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    I'm not surprised you're getting underexposed pics. in these circumstances.....you need to understand there are limits as to what automatic exposure systems will do for you. Basically in the kind of situations you submit, you need to manually meter and expose to get an acceptable result...for instance, in your first picture, you'd have got a more accurate reading by going inside the building and metering the available light, then manually setting your camera accordingly.

    Also if you entrust the development of such pictures to a commercial lab., it's unlikely you'll get satisfactory results...you need to process yourself and use a developer suited to low light situations such as Microphen.

    There is much to learn about exposing in night time conditions, and you're not going to learn simply by relying on the camera's auto exposure system. They are calibrated to give satisfactory results in most average lighting conditions, and nightime exposures are anything but average.

    Suggest you hunt down a good photo book dedicated to night time exposure techniques.
     
  16. darkosaric

    darkosaric Subscriber

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    Hi,

    Nothing is wrong with your F3. In this situation I would give maximum light possible to the film. For example if meter shows 1/250 @f2 --> I would shoot 1/60 @f2 in manual settings. It is better to overexpose in this situations (imho).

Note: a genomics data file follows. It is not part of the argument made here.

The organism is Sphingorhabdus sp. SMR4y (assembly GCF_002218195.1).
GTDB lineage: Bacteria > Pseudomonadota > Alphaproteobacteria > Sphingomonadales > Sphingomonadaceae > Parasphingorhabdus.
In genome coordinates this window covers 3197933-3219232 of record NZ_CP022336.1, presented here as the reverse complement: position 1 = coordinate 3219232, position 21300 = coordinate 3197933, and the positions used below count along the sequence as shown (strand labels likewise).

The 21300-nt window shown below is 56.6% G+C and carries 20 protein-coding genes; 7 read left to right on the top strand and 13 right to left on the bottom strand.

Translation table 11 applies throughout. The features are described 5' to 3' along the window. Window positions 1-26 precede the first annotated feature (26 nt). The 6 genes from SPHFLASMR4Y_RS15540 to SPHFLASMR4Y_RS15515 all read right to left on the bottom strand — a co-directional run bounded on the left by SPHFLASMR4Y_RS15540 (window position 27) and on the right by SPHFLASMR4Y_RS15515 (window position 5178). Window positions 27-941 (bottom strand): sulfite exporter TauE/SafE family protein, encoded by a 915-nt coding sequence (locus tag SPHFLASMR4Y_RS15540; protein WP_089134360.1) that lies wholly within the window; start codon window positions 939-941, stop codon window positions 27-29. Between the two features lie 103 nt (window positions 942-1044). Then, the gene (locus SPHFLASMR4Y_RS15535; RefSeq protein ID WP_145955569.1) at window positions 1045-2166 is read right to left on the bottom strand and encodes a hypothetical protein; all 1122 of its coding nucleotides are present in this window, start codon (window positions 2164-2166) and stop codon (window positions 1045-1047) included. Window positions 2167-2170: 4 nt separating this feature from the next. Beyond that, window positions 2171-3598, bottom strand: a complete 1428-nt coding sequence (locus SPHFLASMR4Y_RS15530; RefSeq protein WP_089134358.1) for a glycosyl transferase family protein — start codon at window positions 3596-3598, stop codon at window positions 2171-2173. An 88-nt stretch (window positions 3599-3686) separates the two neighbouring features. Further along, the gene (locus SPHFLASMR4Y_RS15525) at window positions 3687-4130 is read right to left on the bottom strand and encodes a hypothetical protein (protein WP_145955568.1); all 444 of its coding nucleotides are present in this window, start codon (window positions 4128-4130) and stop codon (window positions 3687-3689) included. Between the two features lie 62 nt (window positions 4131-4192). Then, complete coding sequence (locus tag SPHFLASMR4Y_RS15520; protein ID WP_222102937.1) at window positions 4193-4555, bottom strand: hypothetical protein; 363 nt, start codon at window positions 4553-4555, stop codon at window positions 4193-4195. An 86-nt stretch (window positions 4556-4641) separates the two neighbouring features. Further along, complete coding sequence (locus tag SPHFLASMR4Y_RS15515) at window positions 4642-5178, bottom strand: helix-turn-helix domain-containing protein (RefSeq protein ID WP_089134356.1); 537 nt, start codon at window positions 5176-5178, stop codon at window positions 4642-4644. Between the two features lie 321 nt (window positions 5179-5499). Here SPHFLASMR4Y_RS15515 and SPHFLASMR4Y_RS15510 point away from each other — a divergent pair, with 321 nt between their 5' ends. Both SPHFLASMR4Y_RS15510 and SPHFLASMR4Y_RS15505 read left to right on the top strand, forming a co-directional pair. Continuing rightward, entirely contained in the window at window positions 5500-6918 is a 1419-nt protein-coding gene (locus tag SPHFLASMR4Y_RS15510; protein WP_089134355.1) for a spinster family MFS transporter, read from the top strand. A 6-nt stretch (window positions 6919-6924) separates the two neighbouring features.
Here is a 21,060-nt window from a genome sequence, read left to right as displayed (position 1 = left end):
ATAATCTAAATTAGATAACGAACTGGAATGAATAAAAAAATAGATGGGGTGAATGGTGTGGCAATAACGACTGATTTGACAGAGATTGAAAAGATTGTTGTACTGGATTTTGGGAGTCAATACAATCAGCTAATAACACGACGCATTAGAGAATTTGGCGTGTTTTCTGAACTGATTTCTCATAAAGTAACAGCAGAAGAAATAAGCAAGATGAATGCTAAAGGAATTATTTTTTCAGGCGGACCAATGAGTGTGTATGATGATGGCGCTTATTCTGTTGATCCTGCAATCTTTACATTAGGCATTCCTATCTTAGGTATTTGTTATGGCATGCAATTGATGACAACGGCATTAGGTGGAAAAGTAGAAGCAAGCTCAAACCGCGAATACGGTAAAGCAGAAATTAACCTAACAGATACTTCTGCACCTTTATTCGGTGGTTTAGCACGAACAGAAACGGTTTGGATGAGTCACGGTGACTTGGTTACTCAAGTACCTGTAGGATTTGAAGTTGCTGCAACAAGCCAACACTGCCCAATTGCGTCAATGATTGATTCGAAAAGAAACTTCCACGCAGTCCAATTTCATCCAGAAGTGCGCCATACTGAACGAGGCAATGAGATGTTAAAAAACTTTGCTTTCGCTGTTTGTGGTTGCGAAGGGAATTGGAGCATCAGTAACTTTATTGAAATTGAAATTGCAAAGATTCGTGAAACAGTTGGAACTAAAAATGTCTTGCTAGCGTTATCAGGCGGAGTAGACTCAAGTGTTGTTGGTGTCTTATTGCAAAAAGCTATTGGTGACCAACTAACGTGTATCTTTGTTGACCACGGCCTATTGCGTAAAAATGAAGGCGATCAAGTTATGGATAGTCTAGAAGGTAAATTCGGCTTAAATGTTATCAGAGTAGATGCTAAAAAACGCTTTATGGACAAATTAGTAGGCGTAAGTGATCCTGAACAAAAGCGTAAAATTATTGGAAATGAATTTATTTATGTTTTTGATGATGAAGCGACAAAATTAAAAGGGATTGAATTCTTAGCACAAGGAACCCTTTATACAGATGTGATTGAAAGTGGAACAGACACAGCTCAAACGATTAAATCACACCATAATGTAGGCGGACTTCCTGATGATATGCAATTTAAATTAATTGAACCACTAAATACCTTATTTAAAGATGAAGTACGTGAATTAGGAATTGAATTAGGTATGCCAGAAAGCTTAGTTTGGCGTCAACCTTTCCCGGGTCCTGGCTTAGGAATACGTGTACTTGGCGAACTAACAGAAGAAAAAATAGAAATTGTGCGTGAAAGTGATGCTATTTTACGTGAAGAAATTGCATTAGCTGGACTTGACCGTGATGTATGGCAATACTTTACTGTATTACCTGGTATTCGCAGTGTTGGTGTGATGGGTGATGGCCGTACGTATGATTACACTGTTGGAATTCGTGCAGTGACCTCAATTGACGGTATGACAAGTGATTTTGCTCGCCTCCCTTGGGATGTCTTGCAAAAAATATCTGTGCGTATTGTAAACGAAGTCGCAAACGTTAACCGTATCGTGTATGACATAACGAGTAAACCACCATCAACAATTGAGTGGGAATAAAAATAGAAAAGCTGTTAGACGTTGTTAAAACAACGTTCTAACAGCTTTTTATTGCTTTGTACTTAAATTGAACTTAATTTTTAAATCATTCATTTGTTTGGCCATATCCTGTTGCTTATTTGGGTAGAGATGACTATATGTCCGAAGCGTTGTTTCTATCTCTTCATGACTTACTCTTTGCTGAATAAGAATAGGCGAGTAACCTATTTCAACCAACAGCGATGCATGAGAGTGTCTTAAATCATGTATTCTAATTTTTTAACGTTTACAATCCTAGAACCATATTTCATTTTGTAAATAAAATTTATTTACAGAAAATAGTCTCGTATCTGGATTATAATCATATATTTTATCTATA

regards,
     
    Last edited by a moderator: Jan 10, 2012
  17. dugrant153

    dugrant153 Member

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    I develop my own film and received satisfactory results (even in the same lighting situations) in other frames. The issue is that these frames pop up out of no-where.

    Thanks for the heads up on exposure. I'm pretty familiar with how to expose night time exposures properly but still learning a lot as I go. The issue with the first frame is not so much the exposure (I actually intended it to look that way) but the black splotches coming out from the bottom of the image. That's supposed to be just an even exposure.

    While I suspect the third image is also my mistake (in terms of exposure), the issue for me is the black edges near the top and bottom.

    Strangely enough, it's only certain frames that are affected, not parts of a roll. This leads me to believe it's not my developing as such.
     
  18. brucemuir

    brucemuir Member

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    Those negs look like they show evidence of surge marks around the sprocket holes.

    This happens from over vigorous agitation.
     
  19. rolleiman

    rolleiman Member

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    Looking closely at your samples, they do seem to show uneven development which, as bruce suggests could be down to excessive agitation. One of the reasons I suggested you read up a bit on night photography is, there is such as thing as "reciprocity failure" with film when it comes to low light exposure....this is most commonly associated with colour film, but I find it applies also (albeit to a lesser extent) with black & white. Basically what it means is that you often have to give approx. double the exposure that your meter suggests when it comes to longish exposures.....depending upon the shutter speed in use. It takes experimentation to find the right amount of compensation..(which will also depend on the developing technique). So long as you bear in mind that auto-exposure systems in cameras are a compromise, and you always need to modify your exposures in unusual lighting situations.
     
  20. dugrant153

    dugrant153 Member

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    Thanks for all the tips. After all this, I think I will take my time to really learn the principles of exposure... This time on a more higher level now :smile: